The art of old and new
Before starting to analyze New Internationalism in itself, we need to understand more precisely what it challenges. Therefore, the first section of this chapter will investigate the problem(s) that New Internationalism has been seeking to solve.
New Internationalism’s critical stance on the Western art institutional system and Western art history aims at an ethnocentricity that has already been described thoroughly. For instance, the problem is lucidly discussed by Robert S. Nelson in his 1997 article ‘The Map of Art History’, in which art institutional structures like the classical art historical library systems and the survey book are criticized.28 The fundamental art historical structure described by Nelson is indeed one of the things New Internationalism seeks to challenge: Namely the naturalization of Western modernity’s superiority as a fact that can be observed objectively in time and space.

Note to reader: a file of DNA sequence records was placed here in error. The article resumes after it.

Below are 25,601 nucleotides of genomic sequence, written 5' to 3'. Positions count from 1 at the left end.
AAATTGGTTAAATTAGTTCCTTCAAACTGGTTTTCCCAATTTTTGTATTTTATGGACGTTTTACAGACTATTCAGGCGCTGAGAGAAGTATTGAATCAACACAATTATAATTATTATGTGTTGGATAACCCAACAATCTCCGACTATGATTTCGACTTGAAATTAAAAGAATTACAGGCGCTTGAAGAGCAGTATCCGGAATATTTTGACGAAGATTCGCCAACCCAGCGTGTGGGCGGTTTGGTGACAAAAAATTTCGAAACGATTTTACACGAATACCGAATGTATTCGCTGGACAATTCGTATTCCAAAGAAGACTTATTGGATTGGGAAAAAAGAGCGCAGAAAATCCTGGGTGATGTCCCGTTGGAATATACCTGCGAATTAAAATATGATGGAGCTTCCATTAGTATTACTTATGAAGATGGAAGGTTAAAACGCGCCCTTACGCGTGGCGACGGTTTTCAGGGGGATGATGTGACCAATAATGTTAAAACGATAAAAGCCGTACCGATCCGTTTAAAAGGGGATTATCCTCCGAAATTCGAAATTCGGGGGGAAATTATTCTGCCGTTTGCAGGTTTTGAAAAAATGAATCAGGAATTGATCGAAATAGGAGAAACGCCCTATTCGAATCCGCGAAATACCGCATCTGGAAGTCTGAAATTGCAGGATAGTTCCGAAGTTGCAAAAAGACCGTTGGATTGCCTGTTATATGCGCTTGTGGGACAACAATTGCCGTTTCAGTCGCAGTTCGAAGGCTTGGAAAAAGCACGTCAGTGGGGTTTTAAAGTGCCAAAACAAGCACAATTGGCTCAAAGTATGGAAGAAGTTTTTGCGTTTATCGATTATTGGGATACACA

The strength of Nelson’s article lies in its telling examples, which include the time-scheme from the famous survey of art history, H. W. Janson’s History of Art. The survey book gives the reader the impression of providing a thorough view of the history of world art – that is, covering the entire time-space schema – while in reality leaving out as much as it includes.
The problem with this time line is that non-Western regions are presented as if artistically they are stuck in the past. Whereas the Western top bar develops an increasing number of nuances as time approaches the present day – it ends in a stylistic myriad of ‘De Stijl’, ‘Abstract Expressionism’ and ‘Op Art’ among others – non-Western areas, such as India, China, and Japan simply